Waiting for the Flood

In the summer of 2006, the booming U.S. subprime market was starting to show cracks. Ameriquest, a medium-size subprime lender, settled a predatory lending investigation by federal prosecutors and was forced to drastically scale down its operations. The Federal Reserve, which was charged with financial consumer protection, issued an edict tightening up standards, demanding that adjustable-rate mortgage (ARM) borrowers be told the full cost of their loans. Imperceptibly, the U.S. residential housing market reached a peak and started down. The Federal Reserve was also raising interest rates.

At Goldman Sachs, though, the subprime pipeline was flowing at higher and higher speeds. Gasvoda's team was processing billions in new mortgages every month. Goldman was sucking up home loans from all over America and spitting them out through its production line of GSAMP androids. The process was running at such a fevered pace and with such a high level of automation that Sparks and Gasvoda, like the rest of Wall Street, were desensitized to what was going on at ground level. They were complacent about due diligence reports that suggested loans were declining in quality, and failed to pass this information on to investors or ratings agencies.

 They didn't see that originators such as Countrywide were encouraging borrowers to lie on their applications or were bullying real estate appraisers to inflate valuations of properties. By 2006, 40 percent of U.S. subprime mortgages had silent seconds — additional home equity loans that increased borrowing power to well above 90 percent loan-to-value (LTV); 50 percent, or $250 billion worth of subprime mortgages, were limited documentation, or liar loans, and so were Alt A mortgages, of which $450 billion were issued and turned into bonds that year. Taken together, subprime and Alt A were almost eclipsing Fannie and Freddie's annual prime mortgage lending, and the two government-sponsored giants were themselves piling into subprime bonds as investors.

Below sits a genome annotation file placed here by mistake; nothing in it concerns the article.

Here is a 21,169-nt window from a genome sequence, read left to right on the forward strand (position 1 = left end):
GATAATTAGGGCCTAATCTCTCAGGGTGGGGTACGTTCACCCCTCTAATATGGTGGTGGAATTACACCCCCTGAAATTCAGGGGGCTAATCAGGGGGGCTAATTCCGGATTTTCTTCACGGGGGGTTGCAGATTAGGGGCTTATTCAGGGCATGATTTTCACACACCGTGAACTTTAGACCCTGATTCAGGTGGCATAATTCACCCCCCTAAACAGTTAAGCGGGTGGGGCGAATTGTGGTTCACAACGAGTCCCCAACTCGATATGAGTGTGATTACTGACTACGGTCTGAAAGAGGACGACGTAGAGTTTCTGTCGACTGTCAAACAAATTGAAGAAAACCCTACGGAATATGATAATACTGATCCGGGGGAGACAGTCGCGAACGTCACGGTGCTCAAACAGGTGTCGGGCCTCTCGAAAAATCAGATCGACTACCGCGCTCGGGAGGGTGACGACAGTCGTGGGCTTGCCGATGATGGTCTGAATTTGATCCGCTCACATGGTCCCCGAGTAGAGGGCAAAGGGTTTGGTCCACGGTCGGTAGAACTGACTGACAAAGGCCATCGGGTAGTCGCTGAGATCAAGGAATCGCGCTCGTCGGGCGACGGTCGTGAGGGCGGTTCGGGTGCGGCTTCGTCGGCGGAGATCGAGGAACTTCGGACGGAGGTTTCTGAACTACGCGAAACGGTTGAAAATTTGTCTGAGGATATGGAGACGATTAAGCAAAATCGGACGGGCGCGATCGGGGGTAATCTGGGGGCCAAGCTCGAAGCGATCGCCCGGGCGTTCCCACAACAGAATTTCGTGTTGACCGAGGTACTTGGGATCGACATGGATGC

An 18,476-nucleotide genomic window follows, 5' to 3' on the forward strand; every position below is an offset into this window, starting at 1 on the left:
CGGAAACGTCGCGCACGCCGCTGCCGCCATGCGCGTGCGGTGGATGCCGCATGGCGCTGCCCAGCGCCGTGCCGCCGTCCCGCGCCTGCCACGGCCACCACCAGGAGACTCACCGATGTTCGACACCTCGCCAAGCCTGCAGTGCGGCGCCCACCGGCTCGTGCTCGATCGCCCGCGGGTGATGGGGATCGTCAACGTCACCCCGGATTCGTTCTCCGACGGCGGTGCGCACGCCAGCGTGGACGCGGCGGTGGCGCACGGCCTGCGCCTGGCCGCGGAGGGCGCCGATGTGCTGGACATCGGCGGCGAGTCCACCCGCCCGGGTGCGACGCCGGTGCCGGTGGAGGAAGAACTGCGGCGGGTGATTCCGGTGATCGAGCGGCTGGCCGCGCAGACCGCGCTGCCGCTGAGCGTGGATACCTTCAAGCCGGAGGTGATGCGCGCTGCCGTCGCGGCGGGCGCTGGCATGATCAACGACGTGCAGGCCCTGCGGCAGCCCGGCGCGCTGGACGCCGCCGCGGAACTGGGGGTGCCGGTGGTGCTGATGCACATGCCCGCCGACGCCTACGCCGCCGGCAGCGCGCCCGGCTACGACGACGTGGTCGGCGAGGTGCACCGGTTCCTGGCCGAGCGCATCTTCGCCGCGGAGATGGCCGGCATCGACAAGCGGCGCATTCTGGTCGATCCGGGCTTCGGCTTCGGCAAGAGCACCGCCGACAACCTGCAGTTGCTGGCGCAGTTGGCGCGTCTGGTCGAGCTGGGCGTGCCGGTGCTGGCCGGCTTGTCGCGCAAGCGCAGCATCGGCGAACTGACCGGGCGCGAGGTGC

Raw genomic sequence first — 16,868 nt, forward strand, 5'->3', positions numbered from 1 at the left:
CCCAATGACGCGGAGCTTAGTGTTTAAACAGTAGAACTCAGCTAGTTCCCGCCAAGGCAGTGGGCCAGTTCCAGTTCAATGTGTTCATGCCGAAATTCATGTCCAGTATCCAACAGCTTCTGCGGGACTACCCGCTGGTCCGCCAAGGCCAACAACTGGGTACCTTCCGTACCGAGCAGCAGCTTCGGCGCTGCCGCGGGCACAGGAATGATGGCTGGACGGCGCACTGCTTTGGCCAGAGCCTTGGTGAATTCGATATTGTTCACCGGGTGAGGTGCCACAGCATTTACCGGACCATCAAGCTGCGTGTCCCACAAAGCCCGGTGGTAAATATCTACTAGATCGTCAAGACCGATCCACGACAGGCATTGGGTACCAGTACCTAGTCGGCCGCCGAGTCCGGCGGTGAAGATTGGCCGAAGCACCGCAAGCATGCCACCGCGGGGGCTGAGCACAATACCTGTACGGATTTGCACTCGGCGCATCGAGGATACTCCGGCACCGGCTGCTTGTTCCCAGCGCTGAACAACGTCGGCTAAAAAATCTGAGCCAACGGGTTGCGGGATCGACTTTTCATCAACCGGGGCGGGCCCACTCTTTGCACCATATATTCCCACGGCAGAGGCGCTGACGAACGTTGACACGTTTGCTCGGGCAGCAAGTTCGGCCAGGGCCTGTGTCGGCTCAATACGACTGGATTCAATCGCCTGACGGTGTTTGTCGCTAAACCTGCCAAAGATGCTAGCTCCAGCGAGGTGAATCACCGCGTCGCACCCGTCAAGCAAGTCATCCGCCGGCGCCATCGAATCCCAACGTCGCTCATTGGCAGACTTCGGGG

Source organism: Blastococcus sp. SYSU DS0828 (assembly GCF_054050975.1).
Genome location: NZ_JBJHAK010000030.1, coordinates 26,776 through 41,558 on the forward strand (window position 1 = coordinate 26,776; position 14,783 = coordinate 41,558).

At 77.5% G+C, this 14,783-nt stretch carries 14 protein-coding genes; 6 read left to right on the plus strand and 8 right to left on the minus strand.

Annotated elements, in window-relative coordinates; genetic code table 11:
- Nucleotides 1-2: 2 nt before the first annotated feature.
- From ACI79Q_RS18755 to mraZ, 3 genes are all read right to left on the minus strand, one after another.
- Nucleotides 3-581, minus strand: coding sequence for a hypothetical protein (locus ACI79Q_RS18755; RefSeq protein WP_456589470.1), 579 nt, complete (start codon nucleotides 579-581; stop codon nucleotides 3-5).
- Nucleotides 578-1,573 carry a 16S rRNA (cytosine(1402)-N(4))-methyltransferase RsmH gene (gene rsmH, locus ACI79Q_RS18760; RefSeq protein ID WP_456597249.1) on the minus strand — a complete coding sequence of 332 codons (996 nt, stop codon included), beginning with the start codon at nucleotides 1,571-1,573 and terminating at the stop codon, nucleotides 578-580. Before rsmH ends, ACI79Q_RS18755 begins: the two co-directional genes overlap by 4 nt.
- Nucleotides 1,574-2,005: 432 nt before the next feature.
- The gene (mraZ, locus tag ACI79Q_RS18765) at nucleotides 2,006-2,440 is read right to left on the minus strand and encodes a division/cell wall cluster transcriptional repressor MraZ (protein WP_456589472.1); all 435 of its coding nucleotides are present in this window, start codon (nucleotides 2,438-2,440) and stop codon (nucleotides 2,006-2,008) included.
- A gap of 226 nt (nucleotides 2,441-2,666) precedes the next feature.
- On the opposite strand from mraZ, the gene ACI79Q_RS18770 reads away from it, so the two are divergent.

Yet for all his stoking of Goldman's mortgage machine, Sparks was being told by his bosses that he had to do more. It wasn't enough for Goldman to be ranked ninth in the mortgage bond league tables. To get higher up, there was a simple solution that Goldman's competitors had pursued. Ever since Lehman Brothers had bought subprime lender BNC in 2000, Wall Street firms knew they could win instant market share by acquiring mortgage companies, thus guaranteeing an increase in loan volume. “Don't you know that First Franklin, Equifirst, and Saxon are up for sale?” Goldman's senior management would chide Sparks. “I can't understand why anyone would pay that much for them,” he would reply when Merrill or Barclays or Morgan Stanley would triumphantly announce their latest acquisition.

Although he was catching a lot of heat, Sparks stood his ground. He preferred a hands-off relationship with the originators, one that could be ended quickly. Sparks was also getting banged from the other side, from his traders, who had followed Lippmann's lead in helping hedge funds taking short positions against subprime using default swaps, and wanted to do the same trade themselves.